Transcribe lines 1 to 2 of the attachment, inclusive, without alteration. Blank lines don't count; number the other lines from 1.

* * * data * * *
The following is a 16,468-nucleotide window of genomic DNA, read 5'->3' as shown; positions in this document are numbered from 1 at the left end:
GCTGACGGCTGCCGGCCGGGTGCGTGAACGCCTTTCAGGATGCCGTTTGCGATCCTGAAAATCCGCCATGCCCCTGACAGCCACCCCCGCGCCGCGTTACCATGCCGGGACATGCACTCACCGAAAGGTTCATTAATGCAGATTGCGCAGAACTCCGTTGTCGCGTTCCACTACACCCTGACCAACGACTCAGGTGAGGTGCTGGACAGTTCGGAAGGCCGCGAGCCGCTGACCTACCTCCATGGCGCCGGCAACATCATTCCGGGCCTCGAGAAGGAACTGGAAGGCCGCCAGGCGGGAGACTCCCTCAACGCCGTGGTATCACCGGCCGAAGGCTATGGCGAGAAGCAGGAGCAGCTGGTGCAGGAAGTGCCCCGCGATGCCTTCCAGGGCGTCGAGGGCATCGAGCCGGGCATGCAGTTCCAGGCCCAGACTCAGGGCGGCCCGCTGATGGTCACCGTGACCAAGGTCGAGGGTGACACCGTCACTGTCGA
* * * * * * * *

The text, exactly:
The following is a 16,468-nucleotide window of genomic DNA, read 5'->3' as shown; positions in this document are numbered from 1 at the left end:
GCTGACGGCTGCCGGCCGGGTGCGTGAACGCCTTTCAGGATGCCGTTTGCGATCCTGAAAATCCGCCATGCCCCTGACAGCCACCCCCGCGCCGCGTTACCATGCCGGGACATGCACTCACCGAAAGGTTCATTAATGCAGATTGCGCAGAACTCCGTTGTCGCGTTCCACTACACCCTGACCAACGACTCAGGTGAGGTGCTGGACAGTTCGGAAGGCCGCGAGCCGCTGACCTACCTCCATGGCGCCGGCAACATCATTCCGGGCCTCGAGAAGGAACTGGAAGGCCGCCAGGCGGGAGACTCCCTCAACGCCGTGGTATCACCGGCCGAAGGCTATGGCGAGAAGCAGGAGCAGCTGGTGCAGGAAGTGCCCCGCGATGCCTTCCAGGGCGTCGAGGGCATCGAGCCGGGCATGCAGTTCCAGGCCCAGACTCAGGGCGGCCCGCTGATGGTCACCGTGACCAAGGTCGAGGGTGACACCGTCACTGTCGA